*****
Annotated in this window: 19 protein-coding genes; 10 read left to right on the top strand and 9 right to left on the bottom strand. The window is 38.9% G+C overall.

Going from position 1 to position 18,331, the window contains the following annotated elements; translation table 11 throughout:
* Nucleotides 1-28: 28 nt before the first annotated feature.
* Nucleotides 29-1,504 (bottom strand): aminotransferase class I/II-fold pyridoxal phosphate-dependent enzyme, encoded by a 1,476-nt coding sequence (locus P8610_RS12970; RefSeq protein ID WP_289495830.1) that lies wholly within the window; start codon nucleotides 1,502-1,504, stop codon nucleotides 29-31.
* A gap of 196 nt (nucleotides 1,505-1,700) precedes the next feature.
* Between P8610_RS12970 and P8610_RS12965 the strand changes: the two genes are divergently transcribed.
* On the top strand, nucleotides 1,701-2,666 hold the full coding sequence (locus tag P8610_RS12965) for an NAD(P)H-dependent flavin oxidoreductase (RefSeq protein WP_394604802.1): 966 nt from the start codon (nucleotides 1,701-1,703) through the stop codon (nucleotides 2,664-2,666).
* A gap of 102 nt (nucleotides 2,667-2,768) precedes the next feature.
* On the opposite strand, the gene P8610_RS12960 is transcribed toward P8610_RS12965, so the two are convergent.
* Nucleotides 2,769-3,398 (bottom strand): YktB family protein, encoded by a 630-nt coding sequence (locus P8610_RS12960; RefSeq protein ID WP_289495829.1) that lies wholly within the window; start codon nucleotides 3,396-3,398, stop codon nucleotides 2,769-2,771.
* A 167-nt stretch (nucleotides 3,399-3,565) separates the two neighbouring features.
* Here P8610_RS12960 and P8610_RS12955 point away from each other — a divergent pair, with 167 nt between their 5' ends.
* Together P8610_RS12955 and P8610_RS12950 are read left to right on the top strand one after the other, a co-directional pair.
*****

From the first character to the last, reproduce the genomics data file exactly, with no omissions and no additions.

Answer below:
Annotated in this window: 19 protein-coding genes; 10 read left to right on the top strand and 9 right to left on the bottom strand. The window is 38.9% G+C overall.

Going from position 1 to position 18,331, the window contains the following annotated elements; translation table 11 throughout:
* Nucleotides 1-28: 28 nt before the first annotated feature.
* Nucleotides 29-1,504 (bottom strand): aminotransferase class I/II-fold pyridoxal phosphate-dependent enzyme, encoded by a 1,476-nt coding sequence (locus P8610_RS12970; RefSeq protein ID WP_289495830.1) that lies wholly within the window; start codon nucleotides 1,502-1,504, stop codon nucleotides 29-31.
* A gap of 196 nt (nucleotides 1,505-1,700) precedes the next feature.
* Between P8610_RS12970 and P8610_RS12965 the strand changes: the two genes are divergently transcribed.
* On the top strand, nucleotides 1,701-2,666 hold the full coding sequence (locus tag P8610_RS12965) for an NAD(P)H-dependent flavin oxidoreductase (RefSeq protein WP_394604802.1): 966 nt from the start codon (nucleotides 1,701-1,703) through the stop codon (nucleotides 2,664-2,666).
* A gap of 102 nt (nucleotides 2,667-2,768) precedes the next feature.
* On the opposite strand, the gene P8610_RS12960 is transcribed toward P8610_RS12965, so the two are convergent.
* Nucleotides 2,769-3,398 (bottom strand): YktB family protein, encoded by a 630-nt coding sequence (locus P8610_RS12960; RefSeq protein ID WP_289495829.1) that lies wholly within the window; start codon nucleotides 3,396-3,398, stop codon nucleotides 2,769-2,771.
* A 167-nt stretch (nucleotides 3,399-3,565) separates the two neighbouring features.
* Here P8610_RS12960 and P8610_RS12955 point away from each other — a divergent pair, with 167 nt between their 5' ends.
* Together P8610_RS12955 and P8610_RS12950 are read left to right on the top strand one after the other, a co-directional pair.